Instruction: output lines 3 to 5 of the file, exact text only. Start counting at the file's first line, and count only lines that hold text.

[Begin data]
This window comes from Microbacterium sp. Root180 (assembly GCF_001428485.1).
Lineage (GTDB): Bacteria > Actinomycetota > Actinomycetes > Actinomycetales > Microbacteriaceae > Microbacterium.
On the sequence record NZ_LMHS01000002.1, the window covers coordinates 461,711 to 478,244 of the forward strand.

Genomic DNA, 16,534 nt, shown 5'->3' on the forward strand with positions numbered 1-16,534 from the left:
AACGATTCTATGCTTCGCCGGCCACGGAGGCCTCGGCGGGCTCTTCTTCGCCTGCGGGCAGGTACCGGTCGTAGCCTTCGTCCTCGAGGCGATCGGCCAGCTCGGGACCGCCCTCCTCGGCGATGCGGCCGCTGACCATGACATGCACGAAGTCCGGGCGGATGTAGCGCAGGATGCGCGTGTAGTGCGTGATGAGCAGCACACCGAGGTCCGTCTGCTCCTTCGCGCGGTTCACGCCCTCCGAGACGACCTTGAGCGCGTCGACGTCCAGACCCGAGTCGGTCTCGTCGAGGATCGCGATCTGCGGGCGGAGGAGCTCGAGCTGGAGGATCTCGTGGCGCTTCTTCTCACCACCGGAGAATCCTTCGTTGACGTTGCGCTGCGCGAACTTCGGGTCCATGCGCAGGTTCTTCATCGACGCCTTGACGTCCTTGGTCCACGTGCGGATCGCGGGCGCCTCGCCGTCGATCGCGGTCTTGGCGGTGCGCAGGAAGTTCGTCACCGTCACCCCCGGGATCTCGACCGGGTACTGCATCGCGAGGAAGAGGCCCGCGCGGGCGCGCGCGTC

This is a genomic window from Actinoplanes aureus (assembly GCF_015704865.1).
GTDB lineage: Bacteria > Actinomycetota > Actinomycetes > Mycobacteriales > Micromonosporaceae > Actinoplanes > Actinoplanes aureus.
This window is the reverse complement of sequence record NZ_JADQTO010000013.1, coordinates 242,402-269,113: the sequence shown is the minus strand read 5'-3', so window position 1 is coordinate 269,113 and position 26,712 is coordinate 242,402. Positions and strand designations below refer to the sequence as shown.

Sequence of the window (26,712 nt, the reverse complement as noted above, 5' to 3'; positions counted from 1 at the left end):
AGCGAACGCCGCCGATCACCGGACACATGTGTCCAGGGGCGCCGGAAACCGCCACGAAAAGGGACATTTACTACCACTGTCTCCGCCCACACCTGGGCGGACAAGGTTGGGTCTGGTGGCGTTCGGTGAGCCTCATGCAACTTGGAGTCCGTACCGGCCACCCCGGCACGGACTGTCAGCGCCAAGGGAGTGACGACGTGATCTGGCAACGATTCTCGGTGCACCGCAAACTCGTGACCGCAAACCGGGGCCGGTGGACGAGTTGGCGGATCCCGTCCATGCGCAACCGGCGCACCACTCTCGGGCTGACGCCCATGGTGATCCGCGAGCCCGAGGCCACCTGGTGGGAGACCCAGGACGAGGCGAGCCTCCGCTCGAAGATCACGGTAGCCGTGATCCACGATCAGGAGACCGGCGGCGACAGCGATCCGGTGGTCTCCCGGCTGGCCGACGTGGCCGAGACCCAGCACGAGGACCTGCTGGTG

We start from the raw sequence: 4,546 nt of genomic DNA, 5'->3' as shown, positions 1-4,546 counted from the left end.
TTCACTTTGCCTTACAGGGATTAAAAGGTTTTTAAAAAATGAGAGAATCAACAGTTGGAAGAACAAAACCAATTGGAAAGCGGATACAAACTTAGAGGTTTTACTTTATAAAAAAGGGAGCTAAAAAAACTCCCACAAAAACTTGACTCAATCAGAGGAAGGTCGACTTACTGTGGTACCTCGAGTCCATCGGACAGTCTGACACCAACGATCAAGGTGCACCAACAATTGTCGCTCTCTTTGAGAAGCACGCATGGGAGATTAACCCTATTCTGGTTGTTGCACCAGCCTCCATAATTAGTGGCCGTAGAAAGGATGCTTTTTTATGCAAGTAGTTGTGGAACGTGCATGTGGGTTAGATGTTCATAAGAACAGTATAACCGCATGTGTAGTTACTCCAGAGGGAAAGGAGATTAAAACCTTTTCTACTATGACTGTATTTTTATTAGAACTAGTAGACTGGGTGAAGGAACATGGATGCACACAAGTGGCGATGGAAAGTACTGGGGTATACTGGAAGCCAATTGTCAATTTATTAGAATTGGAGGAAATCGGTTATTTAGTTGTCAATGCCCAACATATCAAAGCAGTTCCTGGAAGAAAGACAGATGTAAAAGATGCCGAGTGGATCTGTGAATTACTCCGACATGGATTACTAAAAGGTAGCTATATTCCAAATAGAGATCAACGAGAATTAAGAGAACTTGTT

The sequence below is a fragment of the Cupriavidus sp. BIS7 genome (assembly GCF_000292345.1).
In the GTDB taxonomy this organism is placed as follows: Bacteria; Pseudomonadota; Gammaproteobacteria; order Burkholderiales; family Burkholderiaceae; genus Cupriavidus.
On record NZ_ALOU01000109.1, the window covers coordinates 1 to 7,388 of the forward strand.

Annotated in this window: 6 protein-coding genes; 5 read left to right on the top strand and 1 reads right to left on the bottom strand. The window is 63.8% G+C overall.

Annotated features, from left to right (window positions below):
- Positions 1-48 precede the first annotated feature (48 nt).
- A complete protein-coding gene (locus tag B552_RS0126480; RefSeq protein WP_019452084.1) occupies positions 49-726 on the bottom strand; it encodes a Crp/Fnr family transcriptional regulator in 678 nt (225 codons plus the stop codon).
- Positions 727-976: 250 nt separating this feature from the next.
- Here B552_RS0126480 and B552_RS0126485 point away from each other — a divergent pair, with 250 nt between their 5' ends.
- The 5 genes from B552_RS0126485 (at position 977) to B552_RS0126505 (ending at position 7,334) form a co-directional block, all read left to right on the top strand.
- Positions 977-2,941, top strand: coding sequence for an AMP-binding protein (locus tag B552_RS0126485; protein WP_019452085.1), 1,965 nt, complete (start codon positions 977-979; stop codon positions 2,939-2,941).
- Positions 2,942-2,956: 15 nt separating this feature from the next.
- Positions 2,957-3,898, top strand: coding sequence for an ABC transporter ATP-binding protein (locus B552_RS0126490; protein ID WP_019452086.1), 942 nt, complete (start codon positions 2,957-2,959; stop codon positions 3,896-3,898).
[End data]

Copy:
On the sequence record NZ_LMHS01000002.1, the window covers coordinates 461,711 to 478,244 of the forward strand.

Genomic DNA, 16,534 nt, shown 5'->3' on the forward strand with positions numbered 1-16,534 from the left:
AACGATTCTATGCTTCGCCGGCCACGGAGGCCTCGGCGGGCTCTTCTTCGCCTGCGGGCAGGTACCGGTCGTAGCCTTCGTCCTCGAGGCGATCGGCCAGCTCGGGACCGCCCTCCTCGGCGATGCGGCCGCTGACCATGACATGCACGAAGTCCGGGCGGATGTAGCGCAGGATGCGCGTGTAGTGCGTGATGAGCAGCACACCGAGGTCCGTCTGCTCCTTCGCGCGGTTCACGCCCTCCGAGACGACCTTGAGCGCGTCGACGTCCAGACCCGAGTCGGTCTCGTCGAGGATCGCGATCTGCGGGCGGAGGAGCTCGAGCTGGAGGATCTCGTGGCGCTTCTTCTCACCACCGGAGAATCCTTCGTTGACGTTGCGCTGCGCGAACTTCGGGTCCATGCGCAGGTTCTTCATCGACGCCTTGACGTCCTTGGTCCACGTGCGGATCGCGGGCGCCTCGCCGTCGATCGCGGTCTTGGCGGTGCGCAGGAAGTTCGTCACCGTCACCCCCGGGATCTCGACCGGGTACTGCATCGCGAGGAAGAGGCCCGCGCGGGCGCGCGCGTC